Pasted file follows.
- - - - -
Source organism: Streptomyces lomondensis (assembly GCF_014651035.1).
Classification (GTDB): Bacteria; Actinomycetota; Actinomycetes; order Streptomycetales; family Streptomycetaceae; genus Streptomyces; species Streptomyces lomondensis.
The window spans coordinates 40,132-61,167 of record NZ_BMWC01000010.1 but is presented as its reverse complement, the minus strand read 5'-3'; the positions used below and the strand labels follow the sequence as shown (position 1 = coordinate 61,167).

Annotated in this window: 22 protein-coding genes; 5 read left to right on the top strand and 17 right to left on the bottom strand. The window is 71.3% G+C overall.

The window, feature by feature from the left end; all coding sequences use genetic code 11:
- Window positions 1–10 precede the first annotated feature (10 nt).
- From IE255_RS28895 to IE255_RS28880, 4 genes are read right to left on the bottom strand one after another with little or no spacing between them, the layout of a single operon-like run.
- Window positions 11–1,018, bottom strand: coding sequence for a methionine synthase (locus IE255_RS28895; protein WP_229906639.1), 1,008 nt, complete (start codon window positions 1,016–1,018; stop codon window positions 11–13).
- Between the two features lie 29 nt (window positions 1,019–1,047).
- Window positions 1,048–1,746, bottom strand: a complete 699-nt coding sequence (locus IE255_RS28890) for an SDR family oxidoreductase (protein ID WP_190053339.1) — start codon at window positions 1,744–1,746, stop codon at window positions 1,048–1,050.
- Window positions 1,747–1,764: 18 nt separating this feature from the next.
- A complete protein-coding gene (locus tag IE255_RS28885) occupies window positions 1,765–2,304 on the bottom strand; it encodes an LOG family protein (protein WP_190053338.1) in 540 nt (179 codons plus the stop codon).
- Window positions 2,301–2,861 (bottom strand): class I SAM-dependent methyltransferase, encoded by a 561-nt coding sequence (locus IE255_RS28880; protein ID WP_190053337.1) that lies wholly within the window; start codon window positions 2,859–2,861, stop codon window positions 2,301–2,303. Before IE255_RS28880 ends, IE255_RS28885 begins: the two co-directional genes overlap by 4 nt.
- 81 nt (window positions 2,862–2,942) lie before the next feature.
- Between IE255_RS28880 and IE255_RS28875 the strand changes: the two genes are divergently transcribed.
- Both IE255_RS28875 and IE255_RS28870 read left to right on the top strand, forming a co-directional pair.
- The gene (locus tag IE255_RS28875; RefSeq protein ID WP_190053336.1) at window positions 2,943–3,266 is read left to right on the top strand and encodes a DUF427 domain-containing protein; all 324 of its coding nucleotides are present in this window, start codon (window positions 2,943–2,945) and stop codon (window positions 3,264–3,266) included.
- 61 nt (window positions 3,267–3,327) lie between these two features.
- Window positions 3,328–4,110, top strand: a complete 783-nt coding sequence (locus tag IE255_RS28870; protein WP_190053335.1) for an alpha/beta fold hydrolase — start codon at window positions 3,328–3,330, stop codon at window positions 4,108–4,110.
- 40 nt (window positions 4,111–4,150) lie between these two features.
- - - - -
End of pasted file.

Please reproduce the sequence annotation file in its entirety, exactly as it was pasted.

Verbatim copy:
Source organism: Streptomyces lomondensis (assembly GCF_014651035.1).
Classification (GTDB): Bacteria; Actinomycetota; Actinomycetes; order Streptomycetales; family Streptomycetaceae; genus Streptomyces; species Streptomyces lomondensis.
The window spans coordinates 40,132-61,167 of record NZ_BMWC01000010.1 but is presented as its reverse complement, the minus strand read 5'-3'; the positions used below and the strand labels follow the sequence as shown (position 1 = coordinate 61,167).

Annotated in this window: 22 protein-coding genes; 5 read left to right on the top strand and 17 right to left on the bottom strand. The window is 71.3% G+C overall.

The window, feature by feature from the left end; all coding sequences use genetic code 11:
- Window positions 1–10 precede the first annotated feature (10 nt).
- From IE255_RS28895 to IE255_RS28880, 4 genes are read right to left on the bottom strand one after another with little or no spacing between them, the layout of a single operon-like run.
- Window positions 11–1,018, bottom strand: coding sequence for a methionine synthase (locus IE255_RS28895; protein WP_229906639.1), 1,008 nt, complete (start codon window positions 1,016–1,018; stop codon window positions 11–13).
- Between the two features lie 29 nt (window positions 1,019–1,047).
- Window positions 1,048–1,746, bottom strand: a complete 699-nt coding sequence (locus IE255_RS28890) for an SDR family oxidoreductase (protein ID WP_190053339.1) — start codon at window positions 1,744–1,746, stop codon at window positions 1,048–1,050.
- Window positions 1,747–1,764: 18 nt separating this feature from the next.
- A complete protein-coding gene (locus tag IE255_RS28885) occupies window positions 1,765–2,304 on the bottom strand; it encodes an LOG family protein (protein WP_190053338.1) in 540 nt (179 codons plus the stop codon).
- Window positions 2,301–2,861 (bottom strand): class I SAM-dependent methyltransferase, encoded by a 561-nt coding sequence (locus IE255_RS28880; protein ID WP_190053337.1) that lies wholly within the window; start codon window positions 2,859–2,861, stop codon window positions 2,301–2,303. Before IE255_RS28880 ends, IE255_RS28885 begins: the two co-directional genes overlap by 4 nt.
- 81 nt (window positions 2,862–2,942) lie before the next feature.
- Between IE255_RS28880 and IE255_RS28875 the strand changes: the two genes are divergently transcribed.
- Both IE255_RS28875 and IE255_RS28870 read left to right on the top strand, forming a co-directional pair.
- The gene (locus tag IE255_RS28875; RefSeq protein ID WP_190053336.1) at window positions 2,943–3,266 is read left to right on the top strand and encodes a DUF427 domain-containing protein; all 324 of its coding nucleotides are present in this window, start codon (window positions 2,943–2,945) and stop codon (window positions 3,264–3,266) included.
- 61 nt (window positions 3,267–3,327) lie between these two features.
- Window positions 3,328–4,110, top strand: a complete 783-nt coding sequence (locus tag IE255_RS28870; protein WP_190053335.1) for an alpha/beta fold hydrolase — start codon at window positions 3,328–3,330, stop codon at window positions 4,108–4,110.
- 40 nt (window positions 4,111–4,150) lie between these two features.